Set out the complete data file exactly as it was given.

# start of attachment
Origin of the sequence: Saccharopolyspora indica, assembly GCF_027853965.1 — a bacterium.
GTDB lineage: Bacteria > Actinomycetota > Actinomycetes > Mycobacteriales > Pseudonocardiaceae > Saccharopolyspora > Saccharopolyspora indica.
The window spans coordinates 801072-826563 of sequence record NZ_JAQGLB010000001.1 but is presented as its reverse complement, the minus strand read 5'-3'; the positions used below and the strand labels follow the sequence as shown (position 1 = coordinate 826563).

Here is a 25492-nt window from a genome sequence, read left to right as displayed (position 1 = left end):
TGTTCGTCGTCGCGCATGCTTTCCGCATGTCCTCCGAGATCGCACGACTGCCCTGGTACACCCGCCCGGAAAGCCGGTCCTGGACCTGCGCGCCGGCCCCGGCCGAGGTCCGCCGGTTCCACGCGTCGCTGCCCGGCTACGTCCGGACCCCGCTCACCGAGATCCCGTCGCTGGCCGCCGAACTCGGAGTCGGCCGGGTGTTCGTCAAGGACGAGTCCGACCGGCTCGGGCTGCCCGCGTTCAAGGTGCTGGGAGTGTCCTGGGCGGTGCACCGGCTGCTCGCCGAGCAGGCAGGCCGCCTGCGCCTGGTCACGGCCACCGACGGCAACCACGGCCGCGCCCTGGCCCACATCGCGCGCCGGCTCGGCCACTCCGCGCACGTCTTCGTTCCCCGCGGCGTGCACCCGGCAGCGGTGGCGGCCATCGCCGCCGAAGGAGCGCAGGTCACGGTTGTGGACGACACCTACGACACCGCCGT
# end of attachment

Origin of the sequence: Saccharopolyspora indica, assembly GCF_027853965.1 — a bacterium.
GTDB lineage: Bacteria > Actinomycetota > Actinomycetes > Mycobacteriales > Pseudonocardiaceae > Saccharopolyspora > Saccharopolyspora indica.
The window spans coordinates 801072-826563 of sequence record NZ_JAQGLB010000001.1 but is presented as its reverse complement, the minus strand read 5'-3'; the positions used below and the strand labels follow the sequence as shown (position 1 = coordinate 826563).

Here is a 25492-nt window from a genome sequence, read left to right as displayed (position 1 = left end):
TGTTCGTCGTCGCGCATGCTTTCCGCATGTCCTCCGAGATCGCACGACTGCCCTGGTACACCCGCCCGGAAAGCCGGTCCTGGACCTGCGCGCCGGCCCCGGCCGAGGTCCGCCGGTTCCACGCGTCGCTGCCCGGCTACGTCCGGACCCCGCTCACCGAGATCCCGTCGCTGGCCGCCGAACTCGGAGTCGGCCGGGTGTTCGTCAAGGACGAGTCCGACCGGCTCGGGCTGCCCGCGTTCAAGGTGCTGGGAGTGTCCTGGGCGGTGCACCGGCTGCTCGCCGAGCAGGCAGGCCGCCTGCGCCTGGTCACGGCCACCGACGGCAACCACGGCCGCGCCCTGGCCCACATCGCGCGCCGGCTCGGCCACTCCGCGCACGTCTTCGTTCCCCGCGGCGTGCACCCGGCAGCGGTGGCGGCCATCGCCGCCGAAGGAGCGCAGGTCACGGTTGTGGACGACACCTACGACACCGCCGT